Hello all and welcome back to A History of Collecting after it’s month or so sabbatical. For those of you who don’t know, it’s a documentation of the many things I’ve been obsessively acquiring throughout my life in the vague hope that they will bring me happiness, no matter how momentarily (Actually it’s an excuse for me to blather on about all the comics I’ve bought in my sad and geeky life. That and an opportunity to display the encyclopaedic knowledge I possess about said medium. I have too much time on my hands). If you have the patience, enjoy.

If memory serves me, the events related herein began just before a lengthy car journey. It may have been on the way to Bedfordshire, but I’m frankly uncertain. The detail is frankly superfluous and need not be dwelt upon. Anyway, it was one of those occasions I found myself in Toon Town with my family again. It was merely a fleeting visit, so fleeting that I don’t believe that we were even there long enough to even visit glorious toyshop Giles’. I’m not sure I even left the car. But at least one of my parents did go to a newsagent. I assume it must have been a weekend, as I had bestowed upon them the mission to pick up one of my weekly comics (possibly Battle).

A digression for the regular reader who may be puzzled by this if his or her memory stretches back that far (not that it would need to if someone would put an archive up, eh Master Church). If you recall, I stopped acquiring Battle, then known as Battle Action Force, when it lost the licence for the Action Force aspect of the title. Henceforth it was known simply as Battle (for obvious reasons). But after a couple of months or so of running the title with just the war stories that ran throughout the rest of the title, it added a couple of new tales. These involved an all-new action team called Storm Force. Now, though the name was a fairly obvious rip off of the AF, the actual ideas behind the team itself was quite different, as were the stories about them. The team was comprised of only eight or nine different members and the comics dealt with their struggles against an evil terrorist organisation whose name escapes me. Rather than Cobra, the nemeses of AF, the theme for these baddies was spiders. Similar again you would think, but whilst Cobra were just nasty men with guns, these villains were actually half man half spider, with big pointy teeth and everything! The stories differed from the rest of the Battle’s content in that they were set in the modern age and the special vehicles and abilities of Storm Force gave everything a vague science fiction edge. At this point the war stories which took up the vast majority of the comic held no real interest for me. I think I flicked through a copy two or three months after the Storm Force stories started running (probably drawn in by the use of the word ‘Force’ on the cover) and became quickly hooked. The major bonus was the fact that the same two artists, the brilliant John Cooper and the mysterious Vanyo, who had drawn all the Action Force stories previously, were now doing the Storm Force ones instead. It became yet another weekly fixture for me.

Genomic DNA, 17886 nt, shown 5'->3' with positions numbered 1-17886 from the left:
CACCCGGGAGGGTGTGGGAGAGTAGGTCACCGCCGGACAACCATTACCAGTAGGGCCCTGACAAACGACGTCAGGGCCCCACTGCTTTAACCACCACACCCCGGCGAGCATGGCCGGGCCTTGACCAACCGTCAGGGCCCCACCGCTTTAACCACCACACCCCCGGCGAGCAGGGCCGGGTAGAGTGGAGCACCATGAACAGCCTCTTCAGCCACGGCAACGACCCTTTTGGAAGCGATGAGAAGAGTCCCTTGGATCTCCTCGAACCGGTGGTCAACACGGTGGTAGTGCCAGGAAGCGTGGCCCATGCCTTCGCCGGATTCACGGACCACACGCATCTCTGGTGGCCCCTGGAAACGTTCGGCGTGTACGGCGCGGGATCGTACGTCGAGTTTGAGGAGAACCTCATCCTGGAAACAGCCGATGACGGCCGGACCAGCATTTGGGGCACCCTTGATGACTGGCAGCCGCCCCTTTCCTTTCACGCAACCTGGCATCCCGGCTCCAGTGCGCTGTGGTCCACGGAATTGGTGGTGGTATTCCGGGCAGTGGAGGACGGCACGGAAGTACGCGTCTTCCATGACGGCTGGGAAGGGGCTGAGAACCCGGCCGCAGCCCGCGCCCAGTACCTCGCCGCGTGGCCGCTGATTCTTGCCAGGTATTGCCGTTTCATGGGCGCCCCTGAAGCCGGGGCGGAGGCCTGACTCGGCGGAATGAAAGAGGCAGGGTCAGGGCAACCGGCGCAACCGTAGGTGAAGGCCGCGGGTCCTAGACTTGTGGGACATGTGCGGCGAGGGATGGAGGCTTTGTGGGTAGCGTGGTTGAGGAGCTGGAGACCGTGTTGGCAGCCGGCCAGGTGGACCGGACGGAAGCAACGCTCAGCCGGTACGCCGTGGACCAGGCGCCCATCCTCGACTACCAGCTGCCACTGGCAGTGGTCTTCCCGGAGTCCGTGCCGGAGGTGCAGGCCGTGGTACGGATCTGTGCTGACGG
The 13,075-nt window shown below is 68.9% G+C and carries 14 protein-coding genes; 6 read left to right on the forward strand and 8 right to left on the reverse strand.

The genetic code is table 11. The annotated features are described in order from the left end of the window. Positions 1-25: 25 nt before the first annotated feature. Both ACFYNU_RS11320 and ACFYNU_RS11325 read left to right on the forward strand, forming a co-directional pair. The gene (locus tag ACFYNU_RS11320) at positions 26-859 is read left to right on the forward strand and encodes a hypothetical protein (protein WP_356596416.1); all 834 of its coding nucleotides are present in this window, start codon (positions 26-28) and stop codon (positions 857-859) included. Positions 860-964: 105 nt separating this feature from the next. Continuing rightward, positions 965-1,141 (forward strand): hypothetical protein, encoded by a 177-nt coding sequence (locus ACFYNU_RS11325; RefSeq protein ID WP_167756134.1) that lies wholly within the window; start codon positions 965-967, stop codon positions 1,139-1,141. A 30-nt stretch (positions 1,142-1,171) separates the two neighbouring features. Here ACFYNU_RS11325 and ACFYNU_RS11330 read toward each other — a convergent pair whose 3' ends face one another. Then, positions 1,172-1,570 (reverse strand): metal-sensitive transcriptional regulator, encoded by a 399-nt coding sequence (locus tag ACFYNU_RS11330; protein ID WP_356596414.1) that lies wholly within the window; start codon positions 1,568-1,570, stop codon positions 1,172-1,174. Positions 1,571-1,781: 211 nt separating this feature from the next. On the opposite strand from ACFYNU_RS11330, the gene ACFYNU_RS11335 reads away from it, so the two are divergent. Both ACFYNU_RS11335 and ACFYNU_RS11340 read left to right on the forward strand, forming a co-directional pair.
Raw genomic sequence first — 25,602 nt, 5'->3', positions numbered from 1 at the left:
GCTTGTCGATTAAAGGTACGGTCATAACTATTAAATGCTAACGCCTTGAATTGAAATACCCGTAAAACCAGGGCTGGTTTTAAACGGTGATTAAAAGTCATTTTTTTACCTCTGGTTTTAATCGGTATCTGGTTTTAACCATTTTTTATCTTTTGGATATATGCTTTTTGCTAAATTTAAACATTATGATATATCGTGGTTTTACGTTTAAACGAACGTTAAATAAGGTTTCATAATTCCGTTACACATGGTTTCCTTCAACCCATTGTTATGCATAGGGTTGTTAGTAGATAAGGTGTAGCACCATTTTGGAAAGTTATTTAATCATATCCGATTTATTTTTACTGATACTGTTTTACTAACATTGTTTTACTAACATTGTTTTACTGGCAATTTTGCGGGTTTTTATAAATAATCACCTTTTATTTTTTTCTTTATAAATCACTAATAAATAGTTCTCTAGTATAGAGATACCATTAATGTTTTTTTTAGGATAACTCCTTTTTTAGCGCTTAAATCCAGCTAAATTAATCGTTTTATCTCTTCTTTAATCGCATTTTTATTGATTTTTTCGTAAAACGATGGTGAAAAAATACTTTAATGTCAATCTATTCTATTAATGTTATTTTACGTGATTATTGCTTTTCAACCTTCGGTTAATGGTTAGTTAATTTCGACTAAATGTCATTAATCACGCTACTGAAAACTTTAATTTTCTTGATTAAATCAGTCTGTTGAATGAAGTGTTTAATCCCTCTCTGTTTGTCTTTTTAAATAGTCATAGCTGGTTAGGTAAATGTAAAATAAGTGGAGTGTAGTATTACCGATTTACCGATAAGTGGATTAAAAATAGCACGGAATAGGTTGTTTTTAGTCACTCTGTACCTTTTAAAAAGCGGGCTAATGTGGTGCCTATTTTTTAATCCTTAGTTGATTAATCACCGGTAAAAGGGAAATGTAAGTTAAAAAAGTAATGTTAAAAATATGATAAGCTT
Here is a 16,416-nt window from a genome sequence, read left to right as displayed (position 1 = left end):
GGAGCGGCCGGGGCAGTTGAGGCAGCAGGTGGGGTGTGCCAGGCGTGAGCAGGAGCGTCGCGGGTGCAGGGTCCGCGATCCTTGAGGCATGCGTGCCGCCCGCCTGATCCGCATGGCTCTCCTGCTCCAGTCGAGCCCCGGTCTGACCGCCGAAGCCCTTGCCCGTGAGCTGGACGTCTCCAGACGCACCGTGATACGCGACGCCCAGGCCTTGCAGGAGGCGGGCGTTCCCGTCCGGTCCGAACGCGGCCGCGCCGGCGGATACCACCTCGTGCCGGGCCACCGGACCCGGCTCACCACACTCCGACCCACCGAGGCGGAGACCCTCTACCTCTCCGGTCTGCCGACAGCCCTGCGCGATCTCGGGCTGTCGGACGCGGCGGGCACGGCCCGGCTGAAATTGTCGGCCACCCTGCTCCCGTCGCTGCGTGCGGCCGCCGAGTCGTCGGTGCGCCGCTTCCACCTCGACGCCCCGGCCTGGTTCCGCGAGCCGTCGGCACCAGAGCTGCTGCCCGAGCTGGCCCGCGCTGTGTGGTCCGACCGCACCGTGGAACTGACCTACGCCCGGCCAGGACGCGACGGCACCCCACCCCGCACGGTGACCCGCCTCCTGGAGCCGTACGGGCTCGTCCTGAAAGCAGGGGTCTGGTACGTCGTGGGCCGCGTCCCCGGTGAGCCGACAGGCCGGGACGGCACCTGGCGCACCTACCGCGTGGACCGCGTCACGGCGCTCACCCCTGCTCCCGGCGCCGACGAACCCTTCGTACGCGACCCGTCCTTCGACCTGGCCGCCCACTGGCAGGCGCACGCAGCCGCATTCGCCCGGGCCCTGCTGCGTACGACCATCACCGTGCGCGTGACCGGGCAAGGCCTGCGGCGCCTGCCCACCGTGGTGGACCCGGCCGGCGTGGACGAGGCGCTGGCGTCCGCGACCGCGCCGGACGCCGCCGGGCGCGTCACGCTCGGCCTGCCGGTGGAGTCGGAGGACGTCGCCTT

Digression over, you’ll remember I was in the car, waiting for at least one parent to return, probably with my next Storm Force fix. Return they did, but not with what I had asked for. Instead of my usual A4 pamphlet I was presented with something approximately two-thirds the size and an apology that the shop didn’t stock Battle. It transpired that what I now held in my hands was an issue of Power Pack. It was produced by Marvel, but not their UK off shoot. This was my first experience of a true American comic. Marvel UK’s output at the time consisted of a lot of reprints of US material, but it was always reformatted to fit into the traditional UK magazine size that would actually fit unobtrusively onto British newsagents shelves. This though, was the real deal. A single story running about twenty-four pages (no anthologies across the pond), not to mention the fact that it was part of a larger arc. With no ‘Story so far . . .’ part. Of course I was baffled, yet simultaneously intrigued by this peculiar foreign artefact.